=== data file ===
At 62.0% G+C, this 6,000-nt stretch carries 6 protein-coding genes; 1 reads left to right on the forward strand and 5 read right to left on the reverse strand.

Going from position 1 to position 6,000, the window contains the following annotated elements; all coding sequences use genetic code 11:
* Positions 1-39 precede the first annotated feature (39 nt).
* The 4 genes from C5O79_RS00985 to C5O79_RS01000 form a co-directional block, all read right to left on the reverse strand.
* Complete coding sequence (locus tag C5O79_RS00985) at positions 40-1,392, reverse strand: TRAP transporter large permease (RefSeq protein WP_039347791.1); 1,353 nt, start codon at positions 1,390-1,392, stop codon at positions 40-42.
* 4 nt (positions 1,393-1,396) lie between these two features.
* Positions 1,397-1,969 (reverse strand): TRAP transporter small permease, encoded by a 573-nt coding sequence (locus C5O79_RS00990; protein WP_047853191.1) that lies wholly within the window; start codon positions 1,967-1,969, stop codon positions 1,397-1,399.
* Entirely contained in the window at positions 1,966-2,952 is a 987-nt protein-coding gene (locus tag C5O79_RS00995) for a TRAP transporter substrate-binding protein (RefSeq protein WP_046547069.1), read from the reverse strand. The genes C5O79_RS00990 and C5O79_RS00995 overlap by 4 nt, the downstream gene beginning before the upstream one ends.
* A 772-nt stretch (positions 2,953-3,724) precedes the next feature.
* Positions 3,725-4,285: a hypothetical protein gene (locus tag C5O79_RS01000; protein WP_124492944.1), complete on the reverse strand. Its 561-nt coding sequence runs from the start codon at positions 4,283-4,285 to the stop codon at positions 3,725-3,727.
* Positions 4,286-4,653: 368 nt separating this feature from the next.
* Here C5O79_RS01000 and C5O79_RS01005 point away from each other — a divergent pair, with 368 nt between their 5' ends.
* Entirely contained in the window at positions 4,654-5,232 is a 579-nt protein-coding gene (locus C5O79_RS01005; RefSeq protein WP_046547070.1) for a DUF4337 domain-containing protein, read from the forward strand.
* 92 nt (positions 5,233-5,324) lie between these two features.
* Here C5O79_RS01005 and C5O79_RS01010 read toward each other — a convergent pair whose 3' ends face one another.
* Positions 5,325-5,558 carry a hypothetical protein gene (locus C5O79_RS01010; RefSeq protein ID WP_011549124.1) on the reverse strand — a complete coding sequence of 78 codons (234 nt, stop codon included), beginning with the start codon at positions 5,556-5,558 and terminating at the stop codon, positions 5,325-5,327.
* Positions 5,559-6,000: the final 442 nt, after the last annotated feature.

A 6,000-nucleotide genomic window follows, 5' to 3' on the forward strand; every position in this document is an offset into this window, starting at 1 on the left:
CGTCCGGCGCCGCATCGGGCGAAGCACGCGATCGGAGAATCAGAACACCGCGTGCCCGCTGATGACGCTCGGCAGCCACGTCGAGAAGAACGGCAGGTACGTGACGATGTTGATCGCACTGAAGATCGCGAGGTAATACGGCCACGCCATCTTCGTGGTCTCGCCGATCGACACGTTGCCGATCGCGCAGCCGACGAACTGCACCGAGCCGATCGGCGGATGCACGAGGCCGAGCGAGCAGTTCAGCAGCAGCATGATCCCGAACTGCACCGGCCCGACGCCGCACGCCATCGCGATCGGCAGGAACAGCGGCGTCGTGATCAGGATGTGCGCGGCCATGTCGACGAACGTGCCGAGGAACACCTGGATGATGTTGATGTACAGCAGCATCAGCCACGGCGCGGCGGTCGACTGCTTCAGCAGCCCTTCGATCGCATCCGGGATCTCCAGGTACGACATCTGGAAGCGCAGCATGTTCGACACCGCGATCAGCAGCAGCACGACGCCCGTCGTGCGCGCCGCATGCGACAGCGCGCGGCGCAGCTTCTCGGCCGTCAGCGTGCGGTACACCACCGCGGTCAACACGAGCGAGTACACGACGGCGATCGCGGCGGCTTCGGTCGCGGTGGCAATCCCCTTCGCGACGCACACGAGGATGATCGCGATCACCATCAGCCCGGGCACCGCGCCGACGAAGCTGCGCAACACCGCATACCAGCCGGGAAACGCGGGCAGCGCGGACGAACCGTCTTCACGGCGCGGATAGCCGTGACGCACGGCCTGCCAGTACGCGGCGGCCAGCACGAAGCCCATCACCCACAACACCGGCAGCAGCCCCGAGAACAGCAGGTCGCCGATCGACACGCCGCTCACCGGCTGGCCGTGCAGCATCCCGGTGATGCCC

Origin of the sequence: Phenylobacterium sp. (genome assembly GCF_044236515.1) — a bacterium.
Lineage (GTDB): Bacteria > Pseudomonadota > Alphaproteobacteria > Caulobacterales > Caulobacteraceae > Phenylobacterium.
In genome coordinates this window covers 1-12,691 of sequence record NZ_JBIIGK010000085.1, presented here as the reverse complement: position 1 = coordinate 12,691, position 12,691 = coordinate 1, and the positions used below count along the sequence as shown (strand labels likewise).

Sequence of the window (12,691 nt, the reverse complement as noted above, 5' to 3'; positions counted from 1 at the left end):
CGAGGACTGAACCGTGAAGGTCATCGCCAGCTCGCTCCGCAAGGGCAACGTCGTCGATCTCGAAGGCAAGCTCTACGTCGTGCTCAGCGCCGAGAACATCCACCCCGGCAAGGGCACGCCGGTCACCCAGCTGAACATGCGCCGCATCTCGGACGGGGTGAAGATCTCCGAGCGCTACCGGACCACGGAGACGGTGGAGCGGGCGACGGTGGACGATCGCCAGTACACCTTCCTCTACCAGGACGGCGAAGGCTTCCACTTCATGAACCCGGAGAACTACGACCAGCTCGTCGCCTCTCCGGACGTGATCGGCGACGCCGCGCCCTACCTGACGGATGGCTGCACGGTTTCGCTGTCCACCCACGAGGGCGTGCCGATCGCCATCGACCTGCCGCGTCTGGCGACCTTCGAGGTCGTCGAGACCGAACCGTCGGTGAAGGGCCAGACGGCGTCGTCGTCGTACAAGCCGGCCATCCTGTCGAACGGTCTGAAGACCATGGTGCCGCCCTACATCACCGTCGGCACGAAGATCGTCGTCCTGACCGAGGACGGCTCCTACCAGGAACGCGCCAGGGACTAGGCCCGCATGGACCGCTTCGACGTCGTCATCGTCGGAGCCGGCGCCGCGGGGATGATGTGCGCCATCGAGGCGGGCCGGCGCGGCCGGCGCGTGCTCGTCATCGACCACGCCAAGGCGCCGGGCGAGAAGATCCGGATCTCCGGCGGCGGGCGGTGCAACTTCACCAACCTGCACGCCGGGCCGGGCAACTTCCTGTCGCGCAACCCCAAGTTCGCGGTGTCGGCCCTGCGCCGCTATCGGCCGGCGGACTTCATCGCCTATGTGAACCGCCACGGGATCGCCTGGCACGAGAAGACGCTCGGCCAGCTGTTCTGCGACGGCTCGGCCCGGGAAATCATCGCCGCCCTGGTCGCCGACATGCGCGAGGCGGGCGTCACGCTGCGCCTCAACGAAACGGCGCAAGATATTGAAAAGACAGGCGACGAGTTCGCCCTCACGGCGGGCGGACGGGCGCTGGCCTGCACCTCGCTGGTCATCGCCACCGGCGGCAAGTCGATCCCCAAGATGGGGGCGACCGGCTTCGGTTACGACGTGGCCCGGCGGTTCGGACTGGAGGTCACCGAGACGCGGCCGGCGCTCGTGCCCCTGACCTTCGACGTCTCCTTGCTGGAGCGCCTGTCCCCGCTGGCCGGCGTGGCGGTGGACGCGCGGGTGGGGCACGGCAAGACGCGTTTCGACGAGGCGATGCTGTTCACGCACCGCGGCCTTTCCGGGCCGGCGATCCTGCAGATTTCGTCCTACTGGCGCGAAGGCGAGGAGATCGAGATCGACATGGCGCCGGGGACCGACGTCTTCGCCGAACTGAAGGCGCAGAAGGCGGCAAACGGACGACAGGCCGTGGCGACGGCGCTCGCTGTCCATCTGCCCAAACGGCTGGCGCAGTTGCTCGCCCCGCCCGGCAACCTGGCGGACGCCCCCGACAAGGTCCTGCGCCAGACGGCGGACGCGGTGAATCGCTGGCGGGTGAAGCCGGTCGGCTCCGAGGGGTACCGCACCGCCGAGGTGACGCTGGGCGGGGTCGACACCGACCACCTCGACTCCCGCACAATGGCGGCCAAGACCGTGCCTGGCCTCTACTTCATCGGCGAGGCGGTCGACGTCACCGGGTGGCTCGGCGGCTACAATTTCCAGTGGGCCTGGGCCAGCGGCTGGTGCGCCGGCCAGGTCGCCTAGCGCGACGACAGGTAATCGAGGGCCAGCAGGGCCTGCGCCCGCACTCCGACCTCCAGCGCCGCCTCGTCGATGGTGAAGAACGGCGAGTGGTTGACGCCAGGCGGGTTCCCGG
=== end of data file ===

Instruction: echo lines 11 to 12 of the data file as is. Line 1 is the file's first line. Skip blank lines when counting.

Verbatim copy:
* Positions 4,286-4,653: 368 nt separating this feature from the next.
* Here C5O79_RS01000 and C5O79_RS01005 point away from each other — a divergent pair, with 368 nt between their 5' ends.